What Happens After Nursing School? Advice For New Graduate Nurses

What Happens After Nursing School? Advice For New Graduate Nurses

There is nothing that compares to the sigh of relief you take when you walk out of your last day of nursing school. With such a huge accomplishment checked off, you are one step closer to your dream nursing career. But what happens next? Here is the inside scoop on some of the most pressing questions you may have fresh out of school as a new graduate nurse.
New graduate nurse celebrating
Melissa Mustafa

  ·  

April 8, 2022

Table of Contents

When Should New Graduate Nurses Apply for Jobs?

As you have likely heard throughout your time in nursing school, networking is key. Being proactive in the months before graduation can make the transition into the world as a new-graduate nurse much easier.

I would recommend making a list of hospitals, clinics, and organizations that you want to apply to and see when their new-graduate programs begin. This will help you plan and decide if you want to apply for a position before you take the NCLEX®. Many hospitals will accept an application as long as you have an authorization to test or a scheduled test date. If you had a favorite clinical site where you felt a great connection with the staff and could see yourself working there, now is the time to reach out to them and express your interest. Many of my classmates contacted managers of units and specialties that they knew they wanted to pursue such as the NICU or ED. A personal letter or call goes a long way in standing out among potentially hundreds of other candidates.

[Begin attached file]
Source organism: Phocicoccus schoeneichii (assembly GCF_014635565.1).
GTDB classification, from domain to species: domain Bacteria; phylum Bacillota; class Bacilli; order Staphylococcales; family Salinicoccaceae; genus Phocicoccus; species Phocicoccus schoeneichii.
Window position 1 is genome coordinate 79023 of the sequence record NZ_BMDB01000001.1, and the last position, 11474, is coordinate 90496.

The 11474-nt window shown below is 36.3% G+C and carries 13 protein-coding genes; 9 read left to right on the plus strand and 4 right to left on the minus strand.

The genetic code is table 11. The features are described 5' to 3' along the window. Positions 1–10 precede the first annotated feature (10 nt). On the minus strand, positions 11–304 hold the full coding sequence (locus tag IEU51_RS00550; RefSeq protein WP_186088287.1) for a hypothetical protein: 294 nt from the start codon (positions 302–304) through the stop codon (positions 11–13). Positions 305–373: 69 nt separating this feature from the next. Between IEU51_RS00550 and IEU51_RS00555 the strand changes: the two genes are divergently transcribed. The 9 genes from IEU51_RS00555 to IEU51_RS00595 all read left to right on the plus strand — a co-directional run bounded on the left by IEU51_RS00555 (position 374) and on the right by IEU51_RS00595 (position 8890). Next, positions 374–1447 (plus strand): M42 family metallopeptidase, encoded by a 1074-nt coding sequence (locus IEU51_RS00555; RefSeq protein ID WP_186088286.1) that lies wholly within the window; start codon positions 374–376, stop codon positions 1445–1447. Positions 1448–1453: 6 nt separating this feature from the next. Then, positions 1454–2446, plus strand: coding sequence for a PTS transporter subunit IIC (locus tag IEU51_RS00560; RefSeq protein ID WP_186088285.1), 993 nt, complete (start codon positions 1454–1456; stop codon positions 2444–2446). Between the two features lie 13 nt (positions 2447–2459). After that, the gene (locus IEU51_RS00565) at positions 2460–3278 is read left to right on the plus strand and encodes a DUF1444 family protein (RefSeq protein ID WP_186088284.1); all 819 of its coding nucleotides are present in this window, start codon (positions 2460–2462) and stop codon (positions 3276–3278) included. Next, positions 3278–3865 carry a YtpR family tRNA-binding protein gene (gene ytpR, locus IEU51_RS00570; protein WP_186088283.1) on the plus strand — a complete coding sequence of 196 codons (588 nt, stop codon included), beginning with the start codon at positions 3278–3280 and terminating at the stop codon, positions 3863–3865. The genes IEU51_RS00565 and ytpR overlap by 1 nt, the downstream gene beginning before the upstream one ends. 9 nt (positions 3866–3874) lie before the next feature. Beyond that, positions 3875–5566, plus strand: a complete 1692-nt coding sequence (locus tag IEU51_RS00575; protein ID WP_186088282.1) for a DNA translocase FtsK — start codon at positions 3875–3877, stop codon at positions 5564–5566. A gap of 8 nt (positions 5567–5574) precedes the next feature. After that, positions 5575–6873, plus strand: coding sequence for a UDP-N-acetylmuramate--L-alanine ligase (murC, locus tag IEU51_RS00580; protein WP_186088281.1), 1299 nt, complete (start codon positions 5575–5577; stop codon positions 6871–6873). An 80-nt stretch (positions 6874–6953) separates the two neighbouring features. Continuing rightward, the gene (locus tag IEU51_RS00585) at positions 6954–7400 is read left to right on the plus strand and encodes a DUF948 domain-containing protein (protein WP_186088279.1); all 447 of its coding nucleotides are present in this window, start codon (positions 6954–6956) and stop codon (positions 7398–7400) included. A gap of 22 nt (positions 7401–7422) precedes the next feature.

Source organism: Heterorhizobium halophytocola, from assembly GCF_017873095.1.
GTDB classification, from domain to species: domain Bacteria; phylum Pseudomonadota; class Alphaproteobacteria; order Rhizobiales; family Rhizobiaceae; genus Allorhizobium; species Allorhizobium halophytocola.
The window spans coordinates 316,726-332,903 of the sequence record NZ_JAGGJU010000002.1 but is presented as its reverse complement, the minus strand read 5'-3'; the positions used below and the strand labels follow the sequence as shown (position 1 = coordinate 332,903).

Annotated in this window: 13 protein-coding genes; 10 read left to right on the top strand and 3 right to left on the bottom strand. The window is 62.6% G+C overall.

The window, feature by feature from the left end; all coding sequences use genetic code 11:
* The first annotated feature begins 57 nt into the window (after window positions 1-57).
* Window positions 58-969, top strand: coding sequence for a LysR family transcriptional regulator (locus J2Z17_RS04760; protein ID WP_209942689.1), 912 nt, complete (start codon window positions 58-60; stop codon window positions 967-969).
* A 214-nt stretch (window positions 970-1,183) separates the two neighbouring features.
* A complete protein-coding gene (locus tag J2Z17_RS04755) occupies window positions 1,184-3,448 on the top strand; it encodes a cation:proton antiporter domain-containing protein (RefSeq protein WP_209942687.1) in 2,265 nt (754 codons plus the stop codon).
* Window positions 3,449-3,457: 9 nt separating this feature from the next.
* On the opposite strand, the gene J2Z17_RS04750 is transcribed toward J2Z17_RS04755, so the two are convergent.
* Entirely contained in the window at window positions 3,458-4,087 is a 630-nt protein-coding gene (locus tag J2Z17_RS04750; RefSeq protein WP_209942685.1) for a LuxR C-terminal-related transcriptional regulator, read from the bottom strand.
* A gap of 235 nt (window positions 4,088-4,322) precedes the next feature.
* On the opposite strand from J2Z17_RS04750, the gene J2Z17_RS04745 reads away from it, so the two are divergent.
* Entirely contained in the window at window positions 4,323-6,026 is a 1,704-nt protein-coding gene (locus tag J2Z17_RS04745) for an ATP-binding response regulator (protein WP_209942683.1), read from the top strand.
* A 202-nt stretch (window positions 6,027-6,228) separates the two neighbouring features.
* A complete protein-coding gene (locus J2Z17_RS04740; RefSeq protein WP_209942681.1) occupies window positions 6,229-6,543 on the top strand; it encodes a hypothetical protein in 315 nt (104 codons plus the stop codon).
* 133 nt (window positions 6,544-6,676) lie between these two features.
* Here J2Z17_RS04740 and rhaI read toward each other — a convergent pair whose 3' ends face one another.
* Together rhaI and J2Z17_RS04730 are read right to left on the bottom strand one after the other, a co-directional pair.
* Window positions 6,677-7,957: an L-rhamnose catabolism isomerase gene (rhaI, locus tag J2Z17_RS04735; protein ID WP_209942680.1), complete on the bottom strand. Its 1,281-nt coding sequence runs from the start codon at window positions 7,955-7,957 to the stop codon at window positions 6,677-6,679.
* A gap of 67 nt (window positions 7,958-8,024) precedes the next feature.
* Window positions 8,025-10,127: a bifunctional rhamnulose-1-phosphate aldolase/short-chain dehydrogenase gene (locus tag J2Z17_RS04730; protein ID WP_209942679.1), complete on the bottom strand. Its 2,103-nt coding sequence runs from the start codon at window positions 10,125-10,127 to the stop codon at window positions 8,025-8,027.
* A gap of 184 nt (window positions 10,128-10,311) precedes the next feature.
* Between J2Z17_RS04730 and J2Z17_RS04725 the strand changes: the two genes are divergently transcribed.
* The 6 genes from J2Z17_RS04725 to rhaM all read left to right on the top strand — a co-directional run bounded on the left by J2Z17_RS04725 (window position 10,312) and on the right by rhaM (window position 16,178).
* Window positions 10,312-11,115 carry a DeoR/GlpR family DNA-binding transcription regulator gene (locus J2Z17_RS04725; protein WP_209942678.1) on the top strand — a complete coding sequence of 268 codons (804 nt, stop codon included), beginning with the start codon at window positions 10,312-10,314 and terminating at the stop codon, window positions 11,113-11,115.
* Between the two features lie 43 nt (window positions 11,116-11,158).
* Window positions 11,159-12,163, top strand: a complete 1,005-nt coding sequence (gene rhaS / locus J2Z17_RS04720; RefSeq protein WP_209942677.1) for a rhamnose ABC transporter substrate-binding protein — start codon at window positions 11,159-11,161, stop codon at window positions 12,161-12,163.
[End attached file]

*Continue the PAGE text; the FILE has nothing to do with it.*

When I was in nursing school, I started working as a Nursing Assistant per diem at a local hospital on a telemetry unit. I had no experience working as a Nursing Assistant, but they took my current enrollment in an RN program as sufficient to qualify me for the position. About six months before completing my RN, I spoke to my manager about what it would take for me to  transition from the NA to RN role. I was fortunate to not have to apply for our new-graduate program, and I scheduled my NCLEX® a week before starting my new job as a Registered Nurse in the same unit I had been working in. A little stressful, yes, but I was excited to start working as a nurse!

How Much Do New Graduate Nurses Make?

The big question that all eager new-graduate nurses want to be answered when first applying to jobs is, “How much am I going to make?” It is no secret that nursing is a great career that comes along with equally great compensation. Registered Nurses earn an average of $75,330 annually according to the U.S. Bureau of Labor Statistics. Before you start calculating, however, it is important to realize that there is quite a discrepancy in nursing pay between states and even within a state depending on the cost of living, degree type, and years of experience. For example, working as a RN in South Dakota the average hourly wage is $28.63, and in California that bumps up to $54.44. Even starting out as a new-graduate RN in Southern California in 2016, many of my classmates realized that different hospitals and organizations pay vastly different amounts. Some accepted positions at local community hospitals that paid almost ten dollars per hour less than at other hospitals. 

When it comes to pay and a new-graduate nursing job, I always recommend not having pay be the ultimate deciding factor. Your learning environment, work culture, support, management and so much more are what will count in your first job. Making a few dollars extra an hour but having poor training or working in an unsafe environment is simply not worth it. After gaining some experience, you can be as picky as you want when you are turning down job offers!

Do Nurses Need Malpractice Insurance?